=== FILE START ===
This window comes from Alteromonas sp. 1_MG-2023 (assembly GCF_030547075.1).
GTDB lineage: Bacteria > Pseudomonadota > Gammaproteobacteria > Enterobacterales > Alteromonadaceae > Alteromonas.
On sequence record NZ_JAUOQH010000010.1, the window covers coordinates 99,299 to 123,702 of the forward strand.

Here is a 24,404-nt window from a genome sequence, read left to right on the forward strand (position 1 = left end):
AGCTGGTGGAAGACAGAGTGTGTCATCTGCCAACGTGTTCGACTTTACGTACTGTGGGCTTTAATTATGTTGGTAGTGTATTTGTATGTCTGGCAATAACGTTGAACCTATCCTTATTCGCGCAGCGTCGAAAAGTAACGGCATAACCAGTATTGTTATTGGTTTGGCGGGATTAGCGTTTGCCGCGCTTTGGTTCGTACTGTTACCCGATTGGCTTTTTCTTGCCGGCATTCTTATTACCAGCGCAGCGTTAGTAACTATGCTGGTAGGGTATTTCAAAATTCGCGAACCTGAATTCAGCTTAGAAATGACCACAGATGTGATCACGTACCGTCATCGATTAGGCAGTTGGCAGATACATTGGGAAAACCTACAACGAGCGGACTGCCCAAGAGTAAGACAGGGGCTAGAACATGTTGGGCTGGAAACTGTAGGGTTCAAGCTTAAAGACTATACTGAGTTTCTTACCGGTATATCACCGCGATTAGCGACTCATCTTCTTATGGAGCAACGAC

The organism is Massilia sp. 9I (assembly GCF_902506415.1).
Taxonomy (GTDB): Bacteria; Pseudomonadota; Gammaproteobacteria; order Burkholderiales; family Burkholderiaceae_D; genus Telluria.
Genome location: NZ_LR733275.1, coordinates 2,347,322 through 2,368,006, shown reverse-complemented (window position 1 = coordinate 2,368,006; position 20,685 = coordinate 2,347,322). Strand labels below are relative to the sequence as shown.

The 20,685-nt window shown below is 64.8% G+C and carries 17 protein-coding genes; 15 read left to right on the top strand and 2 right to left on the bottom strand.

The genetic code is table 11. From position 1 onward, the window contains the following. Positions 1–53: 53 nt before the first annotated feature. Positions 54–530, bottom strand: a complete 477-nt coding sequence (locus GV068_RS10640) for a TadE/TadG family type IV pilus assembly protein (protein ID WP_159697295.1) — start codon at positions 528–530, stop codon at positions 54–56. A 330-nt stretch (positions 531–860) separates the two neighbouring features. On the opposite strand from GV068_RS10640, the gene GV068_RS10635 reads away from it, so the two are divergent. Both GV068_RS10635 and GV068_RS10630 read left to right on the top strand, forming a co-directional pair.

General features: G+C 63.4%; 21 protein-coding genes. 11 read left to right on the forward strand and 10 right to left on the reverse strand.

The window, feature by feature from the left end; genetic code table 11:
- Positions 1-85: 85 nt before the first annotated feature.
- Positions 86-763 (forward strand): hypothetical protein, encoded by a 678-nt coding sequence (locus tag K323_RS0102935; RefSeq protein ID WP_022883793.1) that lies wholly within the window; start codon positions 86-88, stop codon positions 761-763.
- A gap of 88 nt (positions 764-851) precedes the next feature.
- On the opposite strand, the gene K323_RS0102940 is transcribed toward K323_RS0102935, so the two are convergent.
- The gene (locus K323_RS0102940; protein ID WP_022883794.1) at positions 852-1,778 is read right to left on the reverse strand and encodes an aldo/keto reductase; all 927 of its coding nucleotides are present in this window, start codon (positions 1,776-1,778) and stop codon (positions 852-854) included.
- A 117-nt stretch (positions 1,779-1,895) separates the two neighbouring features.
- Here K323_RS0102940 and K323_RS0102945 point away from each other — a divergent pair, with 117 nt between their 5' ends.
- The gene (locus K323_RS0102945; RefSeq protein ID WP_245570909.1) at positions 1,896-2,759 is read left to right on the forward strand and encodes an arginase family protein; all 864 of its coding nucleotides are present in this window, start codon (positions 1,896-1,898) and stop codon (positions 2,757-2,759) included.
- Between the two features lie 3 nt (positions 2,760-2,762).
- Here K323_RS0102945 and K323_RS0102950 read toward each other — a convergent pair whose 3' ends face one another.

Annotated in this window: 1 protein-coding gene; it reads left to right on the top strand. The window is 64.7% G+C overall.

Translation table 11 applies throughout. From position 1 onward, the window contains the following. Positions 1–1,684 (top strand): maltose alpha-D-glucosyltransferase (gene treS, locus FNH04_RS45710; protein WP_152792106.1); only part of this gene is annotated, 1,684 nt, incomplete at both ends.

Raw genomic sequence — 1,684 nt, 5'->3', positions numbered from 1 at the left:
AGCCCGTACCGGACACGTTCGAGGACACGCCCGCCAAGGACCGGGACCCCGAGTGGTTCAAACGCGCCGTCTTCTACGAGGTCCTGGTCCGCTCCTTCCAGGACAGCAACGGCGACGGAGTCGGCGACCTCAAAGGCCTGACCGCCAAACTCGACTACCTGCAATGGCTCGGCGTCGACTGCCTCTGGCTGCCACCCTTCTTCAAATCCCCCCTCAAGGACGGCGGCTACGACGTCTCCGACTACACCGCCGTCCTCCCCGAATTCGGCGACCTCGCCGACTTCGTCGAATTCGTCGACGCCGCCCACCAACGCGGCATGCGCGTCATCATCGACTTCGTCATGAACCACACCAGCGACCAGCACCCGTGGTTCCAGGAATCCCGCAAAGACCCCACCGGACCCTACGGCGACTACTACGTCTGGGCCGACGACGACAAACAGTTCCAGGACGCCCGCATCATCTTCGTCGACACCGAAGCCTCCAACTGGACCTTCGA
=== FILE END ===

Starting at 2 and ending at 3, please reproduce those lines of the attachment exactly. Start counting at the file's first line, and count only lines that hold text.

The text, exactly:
GTDB lineage: Bacteria > Pseudomonadota > Gammaproteobacteria > Enterobacterales > Alteromonadaceae > Alteromonas.
On sequence record NZ_JAUOQH010000010.1, the window covers coordinates 99,299 to 123,702 of the forward strand.